Thou Shalt not Test the Lord


As GII points out, people shouldn't pray simply to test God. Rather, Mark 11:24 tells us to believe that we have already received it. The proper condition of a prayerful heart is to believe that God will grant us the prayer, and that he has promised to do so already (provided, of course, that we understand the contextual limitations of what to make intercessory prayers for).

So, no, each individual prayer isn't a test, despite what GII contends. If we were praying to test God's very existence, then he wouldn't respond affirmatively. The prayerful, however, would already believe in God and therefore have no reason to pray something like, "Please appear to me, Jesus, so I know you're there." Why prove to yourself what you already know to be true?

The golden statement, however, is this one:

Here's the most interesting thing about this rationalization. We are supposed to ignore all of verses in step 1 because "you can't take the Bible literally." But then we are supposed to take the verse that says, "Thou shalt not test the Lord" literally. This disconnection shows how strong the delusion of Christianity can be.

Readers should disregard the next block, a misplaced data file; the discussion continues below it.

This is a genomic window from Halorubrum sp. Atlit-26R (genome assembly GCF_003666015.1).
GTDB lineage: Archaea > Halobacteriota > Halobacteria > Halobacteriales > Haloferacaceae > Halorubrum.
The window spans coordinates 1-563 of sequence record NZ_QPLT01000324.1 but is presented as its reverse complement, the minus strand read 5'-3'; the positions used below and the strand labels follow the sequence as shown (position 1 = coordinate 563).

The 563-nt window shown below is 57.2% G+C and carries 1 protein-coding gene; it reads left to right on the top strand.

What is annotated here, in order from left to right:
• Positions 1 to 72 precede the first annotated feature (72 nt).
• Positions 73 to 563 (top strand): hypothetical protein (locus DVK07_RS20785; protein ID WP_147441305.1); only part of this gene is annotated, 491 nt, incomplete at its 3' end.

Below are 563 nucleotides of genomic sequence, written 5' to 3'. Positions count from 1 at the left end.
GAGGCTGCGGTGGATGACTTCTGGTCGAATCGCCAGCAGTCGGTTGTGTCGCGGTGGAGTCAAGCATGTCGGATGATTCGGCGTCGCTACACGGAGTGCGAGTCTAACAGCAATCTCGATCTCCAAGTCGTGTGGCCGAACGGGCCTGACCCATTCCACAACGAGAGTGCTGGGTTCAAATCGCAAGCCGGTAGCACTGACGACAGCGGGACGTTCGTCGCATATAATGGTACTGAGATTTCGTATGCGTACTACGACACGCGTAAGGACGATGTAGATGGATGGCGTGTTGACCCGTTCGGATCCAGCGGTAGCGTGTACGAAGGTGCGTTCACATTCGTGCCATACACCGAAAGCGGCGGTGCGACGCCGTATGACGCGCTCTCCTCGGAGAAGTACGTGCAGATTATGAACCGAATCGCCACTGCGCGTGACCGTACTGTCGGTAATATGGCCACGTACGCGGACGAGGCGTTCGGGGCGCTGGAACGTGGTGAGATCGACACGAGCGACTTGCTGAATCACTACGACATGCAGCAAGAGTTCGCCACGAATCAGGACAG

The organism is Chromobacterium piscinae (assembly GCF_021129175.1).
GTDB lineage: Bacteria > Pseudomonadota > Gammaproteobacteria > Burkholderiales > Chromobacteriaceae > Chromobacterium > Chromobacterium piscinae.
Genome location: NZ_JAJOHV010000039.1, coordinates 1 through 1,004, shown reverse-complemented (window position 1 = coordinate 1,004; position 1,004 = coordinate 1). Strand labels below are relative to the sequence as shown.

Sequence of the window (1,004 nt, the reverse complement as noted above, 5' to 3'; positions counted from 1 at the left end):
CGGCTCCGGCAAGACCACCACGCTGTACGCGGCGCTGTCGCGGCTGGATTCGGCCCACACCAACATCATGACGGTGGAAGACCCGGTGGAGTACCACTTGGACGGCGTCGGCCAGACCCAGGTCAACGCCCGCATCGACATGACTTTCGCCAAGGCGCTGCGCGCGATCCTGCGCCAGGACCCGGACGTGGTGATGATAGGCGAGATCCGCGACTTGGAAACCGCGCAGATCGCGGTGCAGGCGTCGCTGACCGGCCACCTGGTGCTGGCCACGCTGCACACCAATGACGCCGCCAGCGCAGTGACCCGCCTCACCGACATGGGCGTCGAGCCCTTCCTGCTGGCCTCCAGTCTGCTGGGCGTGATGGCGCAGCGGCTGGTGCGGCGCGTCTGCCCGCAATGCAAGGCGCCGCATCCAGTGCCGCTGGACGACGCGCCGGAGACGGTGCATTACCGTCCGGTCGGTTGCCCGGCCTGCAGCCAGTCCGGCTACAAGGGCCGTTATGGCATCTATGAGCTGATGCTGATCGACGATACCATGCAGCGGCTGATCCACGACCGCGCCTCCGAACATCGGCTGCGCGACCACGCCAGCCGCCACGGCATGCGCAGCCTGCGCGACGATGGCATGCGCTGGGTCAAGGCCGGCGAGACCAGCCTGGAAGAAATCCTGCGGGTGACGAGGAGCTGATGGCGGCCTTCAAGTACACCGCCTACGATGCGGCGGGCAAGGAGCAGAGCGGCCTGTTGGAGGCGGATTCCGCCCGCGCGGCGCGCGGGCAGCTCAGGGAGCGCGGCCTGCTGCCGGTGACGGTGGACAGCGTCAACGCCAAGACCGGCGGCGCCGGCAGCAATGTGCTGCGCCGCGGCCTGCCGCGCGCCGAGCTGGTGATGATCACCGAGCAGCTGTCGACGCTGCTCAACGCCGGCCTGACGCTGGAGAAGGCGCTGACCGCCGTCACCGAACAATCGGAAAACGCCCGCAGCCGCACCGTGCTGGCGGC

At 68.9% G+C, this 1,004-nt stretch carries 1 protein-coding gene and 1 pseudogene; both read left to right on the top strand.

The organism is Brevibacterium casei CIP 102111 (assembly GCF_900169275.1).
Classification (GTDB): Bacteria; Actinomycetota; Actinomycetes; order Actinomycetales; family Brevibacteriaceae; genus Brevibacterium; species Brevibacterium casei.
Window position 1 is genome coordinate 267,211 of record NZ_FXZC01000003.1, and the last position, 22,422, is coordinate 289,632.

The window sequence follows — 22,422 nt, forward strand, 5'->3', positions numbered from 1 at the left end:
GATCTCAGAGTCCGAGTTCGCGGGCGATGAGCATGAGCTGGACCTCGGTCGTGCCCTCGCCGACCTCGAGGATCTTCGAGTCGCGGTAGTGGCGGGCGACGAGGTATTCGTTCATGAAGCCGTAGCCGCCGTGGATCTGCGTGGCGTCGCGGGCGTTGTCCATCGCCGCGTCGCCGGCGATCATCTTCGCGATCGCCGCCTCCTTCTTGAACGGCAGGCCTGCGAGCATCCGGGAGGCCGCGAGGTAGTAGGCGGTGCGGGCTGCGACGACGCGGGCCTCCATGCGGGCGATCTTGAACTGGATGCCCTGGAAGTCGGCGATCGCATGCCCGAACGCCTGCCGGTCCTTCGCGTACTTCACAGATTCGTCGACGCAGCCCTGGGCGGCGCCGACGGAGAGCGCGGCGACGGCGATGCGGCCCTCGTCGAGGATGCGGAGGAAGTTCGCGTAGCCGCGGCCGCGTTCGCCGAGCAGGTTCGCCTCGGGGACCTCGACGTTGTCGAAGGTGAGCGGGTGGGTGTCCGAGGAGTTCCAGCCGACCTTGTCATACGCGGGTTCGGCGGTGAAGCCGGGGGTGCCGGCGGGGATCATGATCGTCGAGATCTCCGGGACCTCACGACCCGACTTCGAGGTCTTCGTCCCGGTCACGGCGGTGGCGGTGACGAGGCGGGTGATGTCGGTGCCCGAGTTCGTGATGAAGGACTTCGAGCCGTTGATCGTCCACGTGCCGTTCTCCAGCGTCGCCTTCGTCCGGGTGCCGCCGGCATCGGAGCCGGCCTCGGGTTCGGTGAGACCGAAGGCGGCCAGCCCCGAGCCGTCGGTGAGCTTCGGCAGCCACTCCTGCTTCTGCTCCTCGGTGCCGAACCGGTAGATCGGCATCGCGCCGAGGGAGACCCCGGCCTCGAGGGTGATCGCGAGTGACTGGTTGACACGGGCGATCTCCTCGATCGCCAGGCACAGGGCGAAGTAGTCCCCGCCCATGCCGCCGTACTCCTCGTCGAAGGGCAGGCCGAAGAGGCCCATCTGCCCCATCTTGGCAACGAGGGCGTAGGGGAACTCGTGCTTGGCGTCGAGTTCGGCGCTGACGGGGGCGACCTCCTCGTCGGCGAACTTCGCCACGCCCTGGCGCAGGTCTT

There is no disconnection here at all. GII literally wants an "all-or-nothing" style of hermeneutics. That means when a Christian claims that some of the Bible is literal, and some of it is figurative, they cry "Foul!" They follow up with the question, "How do you know which parts of the Bible are figurative and which ones are literal?"

It seems to me that every literary work I've ever encountered has parts meant to be taken literally and parts meant to be taken figuratively. It is quite easy to pick which parts are which. Similies, metaphors, poetic verses, symbolism, hyperbole, all are meant figuratively. Why do Bible critics seem to think that the task to differentiate similies, metaphors, poetry, symbolism, and hyperbole from the literal portions of this work only is impossible? If it is impossible with the Bible, then it is impossible with every literary work, and we need to start asking every author why he or she chose each word in a given sentence or paragraph.

That's ridiculous, of course. I'll bet that the GII author could read any given secular work, classical or modern, fiction or nonfiction, and easily discern every literal element from the figurative. And, I bet that the GII author would be right on every single count.

Once again, I ask: why is it impossible to tell the literal from the figurative in the Bible?